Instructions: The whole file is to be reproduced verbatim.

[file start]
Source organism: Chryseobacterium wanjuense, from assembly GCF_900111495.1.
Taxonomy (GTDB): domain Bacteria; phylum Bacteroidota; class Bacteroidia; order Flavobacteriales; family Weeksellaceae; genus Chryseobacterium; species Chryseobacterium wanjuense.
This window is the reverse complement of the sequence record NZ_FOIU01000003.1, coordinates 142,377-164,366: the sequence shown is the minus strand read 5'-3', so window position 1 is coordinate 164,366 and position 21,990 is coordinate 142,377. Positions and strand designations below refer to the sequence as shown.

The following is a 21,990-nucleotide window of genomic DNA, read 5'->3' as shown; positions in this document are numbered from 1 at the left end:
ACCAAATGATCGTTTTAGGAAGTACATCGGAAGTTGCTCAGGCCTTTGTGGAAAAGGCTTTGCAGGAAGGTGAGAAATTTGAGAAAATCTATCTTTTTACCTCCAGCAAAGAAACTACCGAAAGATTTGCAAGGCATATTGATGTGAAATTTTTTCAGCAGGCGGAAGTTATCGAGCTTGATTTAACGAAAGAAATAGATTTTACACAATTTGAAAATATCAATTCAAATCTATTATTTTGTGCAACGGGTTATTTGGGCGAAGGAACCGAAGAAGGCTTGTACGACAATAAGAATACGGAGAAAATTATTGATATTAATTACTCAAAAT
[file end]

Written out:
Source organism: Chryseobacterium wanjuense, from assembly GCF_900111495.1.
Taxonomy (GTDB): domain Bacteria; phylum Bacteroidota; class Bacteroidia; order Flavobacteriales; family Weeksellaceae; genus Chryseobacterium; species Chryseobacterium wanjuense.
This window is the reverse complement of the sequence record NZ_FOIU01000003.1, coordinates 142,377-164,366: the sequence shown is the minus strand read 5'-3', so window position 1 is coordinate 164,366 and position 21,990 is coordinate 142,377. Positions and strand designations below refer to the sequence as shown.

The following is a 21,990-nucleotide window of genomic DNA, read 5'->3' as shown; positions in this document are numbered from 1 at the left end:
ACCAAATGATCGTTTTAGGAAGTACATCGGAAGTTGCTCAGGCCTTTGTGGAAAAGGCTTTGCAGGAAGGTGAGAAATTTGAGAAAATCTATCTTTTTACCTCCAGCAAAGAAACTACCGAAAGATTTGCAAGGCATATTGATGTGAAATTTTTTCAGCAGGCGGAAGTTATCGAGCTTGATTTAACGAAAGAAATAGATTTTACACAATTTGAAAATATCAATTCAAATCTATTATTTTGTGCAACGGGTTATTTGGGCGAAGGAACCGAAGAAGGCTTGTACGACAATAAGAATACGGAGAAAATTATTGATATTAATTACTCAAAAT